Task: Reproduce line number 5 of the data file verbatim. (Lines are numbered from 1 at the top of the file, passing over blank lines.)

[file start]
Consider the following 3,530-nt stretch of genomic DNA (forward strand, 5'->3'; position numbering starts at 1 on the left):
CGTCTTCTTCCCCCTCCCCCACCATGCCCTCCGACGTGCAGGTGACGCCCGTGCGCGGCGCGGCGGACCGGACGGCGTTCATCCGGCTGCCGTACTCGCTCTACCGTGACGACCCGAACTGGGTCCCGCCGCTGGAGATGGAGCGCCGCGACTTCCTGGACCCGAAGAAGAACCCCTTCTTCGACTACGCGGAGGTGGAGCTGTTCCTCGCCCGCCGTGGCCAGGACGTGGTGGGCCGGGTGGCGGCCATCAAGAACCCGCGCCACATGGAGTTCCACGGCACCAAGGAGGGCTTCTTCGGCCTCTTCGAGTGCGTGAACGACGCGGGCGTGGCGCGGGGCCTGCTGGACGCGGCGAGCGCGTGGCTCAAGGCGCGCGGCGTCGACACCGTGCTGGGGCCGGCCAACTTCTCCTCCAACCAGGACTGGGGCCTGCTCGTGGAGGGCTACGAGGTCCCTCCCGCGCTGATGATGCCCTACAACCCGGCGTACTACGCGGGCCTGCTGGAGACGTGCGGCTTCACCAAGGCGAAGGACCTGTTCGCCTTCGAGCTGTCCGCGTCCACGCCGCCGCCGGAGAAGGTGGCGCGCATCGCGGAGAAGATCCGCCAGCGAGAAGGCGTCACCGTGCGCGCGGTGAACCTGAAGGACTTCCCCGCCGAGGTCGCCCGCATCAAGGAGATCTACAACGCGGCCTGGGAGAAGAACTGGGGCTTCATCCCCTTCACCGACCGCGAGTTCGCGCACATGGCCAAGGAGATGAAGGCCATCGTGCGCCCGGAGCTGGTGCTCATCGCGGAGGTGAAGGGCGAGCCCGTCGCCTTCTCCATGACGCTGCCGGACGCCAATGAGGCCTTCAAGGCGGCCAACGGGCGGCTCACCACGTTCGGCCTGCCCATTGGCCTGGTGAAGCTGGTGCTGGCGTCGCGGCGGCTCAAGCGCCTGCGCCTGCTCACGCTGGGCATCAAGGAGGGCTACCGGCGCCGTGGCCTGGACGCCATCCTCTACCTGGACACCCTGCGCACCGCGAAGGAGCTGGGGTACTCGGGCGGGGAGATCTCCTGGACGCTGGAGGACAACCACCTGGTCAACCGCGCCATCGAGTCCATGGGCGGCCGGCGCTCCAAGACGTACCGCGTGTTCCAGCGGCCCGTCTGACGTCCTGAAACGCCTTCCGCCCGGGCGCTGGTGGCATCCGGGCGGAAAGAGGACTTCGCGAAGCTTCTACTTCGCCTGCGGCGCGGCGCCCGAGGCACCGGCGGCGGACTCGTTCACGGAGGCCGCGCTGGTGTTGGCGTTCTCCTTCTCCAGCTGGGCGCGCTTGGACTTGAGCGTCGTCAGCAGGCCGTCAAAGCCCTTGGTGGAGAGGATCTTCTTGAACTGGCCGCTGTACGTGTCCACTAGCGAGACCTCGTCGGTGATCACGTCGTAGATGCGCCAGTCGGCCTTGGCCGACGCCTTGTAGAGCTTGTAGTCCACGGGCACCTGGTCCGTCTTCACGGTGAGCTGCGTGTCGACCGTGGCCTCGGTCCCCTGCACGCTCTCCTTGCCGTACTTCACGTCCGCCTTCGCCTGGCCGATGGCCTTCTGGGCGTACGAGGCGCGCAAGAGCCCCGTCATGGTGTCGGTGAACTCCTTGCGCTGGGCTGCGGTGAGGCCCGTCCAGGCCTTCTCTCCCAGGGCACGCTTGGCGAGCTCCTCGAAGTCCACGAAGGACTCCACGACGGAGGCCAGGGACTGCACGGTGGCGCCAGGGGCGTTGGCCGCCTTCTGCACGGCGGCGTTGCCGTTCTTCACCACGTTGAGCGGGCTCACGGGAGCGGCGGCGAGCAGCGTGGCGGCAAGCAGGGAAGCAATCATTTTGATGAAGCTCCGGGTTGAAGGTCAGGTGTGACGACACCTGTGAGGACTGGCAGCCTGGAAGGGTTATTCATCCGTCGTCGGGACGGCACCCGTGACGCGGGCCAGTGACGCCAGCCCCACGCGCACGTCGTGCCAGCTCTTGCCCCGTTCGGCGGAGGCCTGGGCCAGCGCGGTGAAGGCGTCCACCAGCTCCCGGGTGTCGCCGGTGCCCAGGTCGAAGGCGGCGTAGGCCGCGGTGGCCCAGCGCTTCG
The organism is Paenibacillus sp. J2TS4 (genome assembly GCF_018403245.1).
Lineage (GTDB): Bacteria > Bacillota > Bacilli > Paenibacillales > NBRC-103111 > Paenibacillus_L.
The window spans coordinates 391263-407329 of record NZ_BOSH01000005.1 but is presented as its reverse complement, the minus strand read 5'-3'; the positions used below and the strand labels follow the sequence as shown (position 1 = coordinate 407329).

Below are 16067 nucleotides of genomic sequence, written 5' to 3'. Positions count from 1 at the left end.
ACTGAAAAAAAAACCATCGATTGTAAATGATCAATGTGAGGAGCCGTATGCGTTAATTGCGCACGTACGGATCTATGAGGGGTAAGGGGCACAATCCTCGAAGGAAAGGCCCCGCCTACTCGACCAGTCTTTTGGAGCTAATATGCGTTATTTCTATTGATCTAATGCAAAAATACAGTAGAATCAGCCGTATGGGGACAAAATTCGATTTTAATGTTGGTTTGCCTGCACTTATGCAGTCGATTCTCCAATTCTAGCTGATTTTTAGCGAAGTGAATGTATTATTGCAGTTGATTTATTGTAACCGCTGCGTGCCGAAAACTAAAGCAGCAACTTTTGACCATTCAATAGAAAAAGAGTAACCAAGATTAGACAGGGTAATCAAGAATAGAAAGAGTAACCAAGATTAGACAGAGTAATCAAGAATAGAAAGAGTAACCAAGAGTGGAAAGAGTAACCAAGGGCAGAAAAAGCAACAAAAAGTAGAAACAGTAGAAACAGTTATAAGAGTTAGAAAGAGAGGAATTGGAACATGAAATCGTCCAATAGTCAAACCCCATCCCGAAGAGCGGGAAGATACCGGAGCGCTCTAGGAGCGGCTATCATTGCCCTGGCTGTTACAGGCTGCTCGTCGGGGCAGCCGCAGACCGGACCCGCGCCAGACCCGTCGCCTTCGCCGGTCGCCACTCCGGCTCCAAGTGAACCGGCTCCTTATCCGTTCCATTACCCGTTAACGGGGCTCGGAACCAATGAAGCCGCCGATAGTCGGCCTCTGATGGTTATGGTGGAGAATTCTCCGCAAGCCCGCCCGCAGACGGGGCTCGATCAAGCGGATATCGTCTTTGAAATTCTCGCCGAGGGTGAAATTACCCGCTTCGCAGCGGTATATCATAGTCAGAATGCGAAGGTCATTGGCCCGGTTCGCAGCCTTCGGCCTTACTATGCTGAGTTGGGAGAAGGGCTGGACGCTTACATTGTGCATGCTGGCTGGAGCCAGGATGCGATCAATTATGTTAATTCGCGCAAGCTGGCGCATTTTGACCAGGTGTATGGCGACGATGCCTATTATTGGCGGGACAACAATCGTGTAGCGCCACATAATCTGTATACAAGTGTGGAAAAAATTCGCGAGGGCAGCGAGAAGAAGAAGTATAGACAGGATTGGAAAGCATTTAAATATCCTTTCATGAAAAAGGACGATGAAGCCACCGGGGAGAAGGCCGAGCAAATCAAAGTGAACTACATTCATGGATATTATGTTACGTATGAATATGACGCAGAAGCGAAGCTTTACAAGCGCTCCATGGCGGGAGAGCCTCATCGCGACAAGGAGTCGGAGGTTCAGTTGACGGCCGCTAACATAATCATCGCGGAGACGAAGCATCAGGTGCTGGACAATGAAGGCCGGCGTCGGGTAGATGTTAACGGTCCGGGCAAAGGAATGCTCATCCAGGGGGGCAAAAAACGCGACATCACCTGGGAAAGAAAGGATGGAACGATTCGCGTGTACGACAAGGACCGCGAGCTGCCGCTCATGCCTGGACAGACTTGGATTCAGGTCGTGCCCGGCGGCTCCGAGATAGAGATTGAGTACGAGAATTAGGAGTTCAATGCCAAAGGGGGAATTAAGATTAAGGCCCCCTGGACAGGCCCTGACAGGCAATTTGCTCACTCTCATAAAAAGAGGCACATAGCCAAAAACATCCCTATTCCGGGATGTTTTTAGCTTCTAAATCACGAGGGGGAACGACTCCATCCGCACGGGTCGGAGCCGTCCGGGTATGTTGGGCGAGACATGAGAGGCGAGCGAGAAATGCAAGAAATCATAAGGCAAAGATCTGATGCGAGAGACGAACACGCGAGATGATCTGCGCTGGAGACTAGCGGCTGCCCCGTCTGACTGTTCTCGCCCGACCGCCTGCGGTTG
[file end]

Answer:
The window spans coordinates 391263-407329 of record NZ_BOSH01000005.1 but is presented as its reverse complement, the minus strand read 5'-3'; the positions used below and the strand labels follow the sequence as shown (position 1 = coordinate 407329).